Horseshoe from Northumberland

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Category: 
Excavation
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Author

Chrystal Antink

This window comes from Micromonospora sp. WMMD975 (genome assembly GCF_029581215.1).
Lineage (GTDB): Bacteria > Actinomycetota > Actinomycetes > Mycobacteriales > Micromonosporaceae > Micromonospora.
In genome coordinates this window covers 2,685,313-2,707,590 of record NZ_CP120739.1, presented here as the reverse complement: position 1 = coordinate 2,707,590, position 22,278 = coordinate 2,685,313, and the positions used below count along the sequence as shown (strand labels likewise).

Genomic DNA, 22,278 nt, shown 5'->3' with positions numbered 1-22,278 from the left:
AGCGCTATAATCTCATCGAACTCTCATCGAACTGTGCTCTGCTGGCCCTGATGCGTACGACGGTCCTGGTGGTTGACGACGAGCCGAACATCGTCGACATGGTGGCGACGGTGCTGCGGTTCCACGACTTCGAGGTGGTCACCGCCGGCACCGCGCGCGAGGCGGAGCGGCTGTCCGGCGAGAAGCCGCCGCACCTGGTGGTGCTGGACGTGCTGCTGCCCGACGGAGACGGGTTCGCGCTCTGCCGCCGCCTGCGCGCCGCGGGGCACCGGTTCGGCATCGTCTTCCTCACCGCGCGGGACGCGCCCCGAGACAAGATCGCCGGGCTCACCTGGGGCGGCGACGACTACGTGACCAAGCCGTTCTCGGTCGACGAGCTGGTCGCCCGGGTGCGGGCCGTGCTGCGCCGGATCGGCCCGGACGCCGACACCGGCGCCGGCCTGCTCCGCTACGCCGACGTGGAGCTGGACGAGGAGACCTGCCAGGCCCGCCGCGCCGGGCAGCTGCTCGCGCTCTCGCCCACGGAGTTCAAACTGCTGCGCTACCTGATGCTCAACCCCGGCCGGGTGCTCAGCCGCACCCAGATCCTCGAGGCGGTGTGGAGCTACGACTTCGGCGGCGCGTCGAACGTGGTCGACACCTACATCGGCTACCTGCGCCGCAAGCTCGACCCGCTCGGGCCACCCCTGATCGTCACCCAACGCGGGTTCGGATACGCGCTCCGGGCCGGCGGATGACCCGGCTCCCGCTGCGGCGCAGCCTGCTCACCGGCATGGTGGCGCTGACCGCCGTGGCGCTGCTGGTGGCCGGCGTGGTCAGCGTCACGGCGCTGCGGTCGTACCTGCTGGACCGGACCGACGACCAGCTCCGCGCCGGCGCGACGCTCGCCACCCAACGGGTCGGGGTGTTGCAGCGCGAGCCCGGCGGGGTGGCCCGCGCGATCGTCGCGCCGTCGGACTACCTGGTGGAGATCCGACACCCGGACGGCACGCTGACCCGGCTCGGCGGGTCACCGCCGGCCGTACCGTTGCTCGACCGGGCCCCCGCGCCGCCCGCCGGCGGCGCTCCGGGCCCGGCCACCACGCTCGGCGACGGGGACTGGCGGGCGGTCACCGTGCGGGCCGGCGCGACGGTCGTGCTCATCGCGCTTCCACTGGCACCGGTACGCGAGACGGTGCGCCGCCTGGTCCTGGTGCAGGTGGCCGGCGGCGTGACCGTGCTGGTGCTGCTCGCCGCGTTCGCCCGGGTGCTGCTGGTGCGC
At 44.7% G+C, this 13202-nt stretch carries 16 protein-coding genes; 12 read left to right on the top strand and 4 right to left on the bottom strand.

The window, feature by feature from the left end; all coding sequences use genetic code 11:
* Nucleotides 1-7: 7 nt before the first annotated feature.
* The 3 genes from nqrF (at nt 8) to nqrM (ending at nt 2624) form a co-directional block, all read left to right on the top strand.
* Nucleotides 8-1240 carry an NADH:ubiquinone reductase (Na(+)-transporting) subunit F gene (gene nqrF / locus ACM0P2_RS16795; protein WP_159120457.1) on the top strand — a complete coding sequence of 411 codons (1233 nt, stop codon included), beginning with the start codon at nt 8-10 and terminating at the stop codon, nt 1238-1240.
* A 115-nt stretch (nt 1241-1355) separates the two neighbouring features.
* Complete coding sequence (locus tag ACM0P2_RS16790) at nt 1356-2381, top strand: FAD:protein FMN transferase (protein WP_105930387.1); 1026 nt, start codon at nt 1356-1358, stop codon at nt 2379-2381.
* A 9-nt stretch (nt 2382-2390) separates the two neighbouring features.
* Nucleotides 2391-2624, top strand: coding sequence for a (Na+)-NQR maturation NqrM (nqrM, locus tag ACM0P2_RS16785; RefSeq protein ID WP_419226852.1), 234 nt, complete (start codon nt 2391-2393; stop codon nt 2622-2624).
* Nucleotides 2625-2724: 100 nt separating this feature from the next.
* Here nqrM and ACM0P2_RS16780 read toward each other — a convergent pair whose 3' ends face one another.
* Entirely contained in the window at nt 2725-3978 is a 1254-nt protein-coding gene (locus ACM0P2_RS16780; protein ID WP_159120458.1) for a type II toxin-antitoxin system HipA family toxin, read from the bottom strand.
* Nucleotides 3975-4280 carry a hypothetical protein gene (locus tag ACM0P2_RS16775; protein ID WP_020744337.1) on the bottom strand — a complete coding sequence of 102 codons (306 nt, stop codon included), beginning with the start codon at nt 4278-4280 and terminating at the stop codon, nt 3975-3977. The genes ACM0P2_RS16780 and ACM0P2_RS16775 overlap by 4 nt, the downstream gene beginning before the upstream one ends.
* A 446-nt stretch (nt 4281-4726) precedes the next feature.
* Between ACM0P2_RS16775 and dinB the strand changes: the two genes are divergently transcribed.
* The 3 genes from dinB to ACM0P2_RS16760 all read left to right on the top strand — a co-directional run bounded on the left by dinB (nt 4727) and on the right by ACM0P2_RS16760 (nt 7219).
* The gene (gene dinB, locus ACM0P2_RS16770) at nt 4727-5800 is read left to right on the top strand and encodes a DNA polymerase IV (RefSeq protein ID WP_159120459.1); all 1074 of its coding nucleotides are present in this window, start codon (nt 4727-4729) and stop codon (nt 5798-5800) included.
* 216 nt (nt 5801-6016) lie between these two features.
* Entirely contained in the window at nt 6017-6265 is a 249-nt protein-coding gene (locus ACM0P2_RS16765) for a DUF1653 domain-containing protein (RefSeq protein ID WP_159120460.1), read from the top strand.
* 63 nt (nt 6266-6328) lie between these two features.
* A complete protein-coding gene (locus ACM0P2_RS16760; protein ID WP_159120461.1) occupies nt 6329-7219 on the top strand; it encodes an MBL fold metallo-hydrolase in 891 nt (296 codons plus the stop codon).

This massive horseshoe (189mm toe to heel, 194mm wide, 682g) was recovered from a disused lead mine in Northumberland. Unlike the pit ponies that are commonly associated with mines, this would have been made for a large draft horse, capable of pulling loads of hundreds of pounds all day on its own, or several tons when working in a team. This fullered shoe has calkins on the heels (one since worn down) that extended down from the shoe into the ground to aid traction, and a toe-clip coming up from the shoe to support the hoof. Toe-clips came into widespread use on heavy horses in Britain in 1825-30, and were sometimes extended around the whole front of the shoe, then known as a bar-clip. This massive horseshoe (189mm toe to heel, 194mm wide, 682g) was recovered from a disused lead mine in Northumberland. Unlike the pit ponies that are commonly associated with mines, this would have been made for a large draft horse, capable of pulling loads of hundreds of pounds all day on its own, or several tons when working in a team. This fullered shoe has calkins on the heels (one since worn down) that extended down from the shoe into the ground to aid traction, and a toe-clip coming up from the shoe to support the hoof. Toe-clips came into widespread use on heavy horses in Britain in 1825-30, and were sometimes extended around the whole front of the shoe, then known as a bar-clip.

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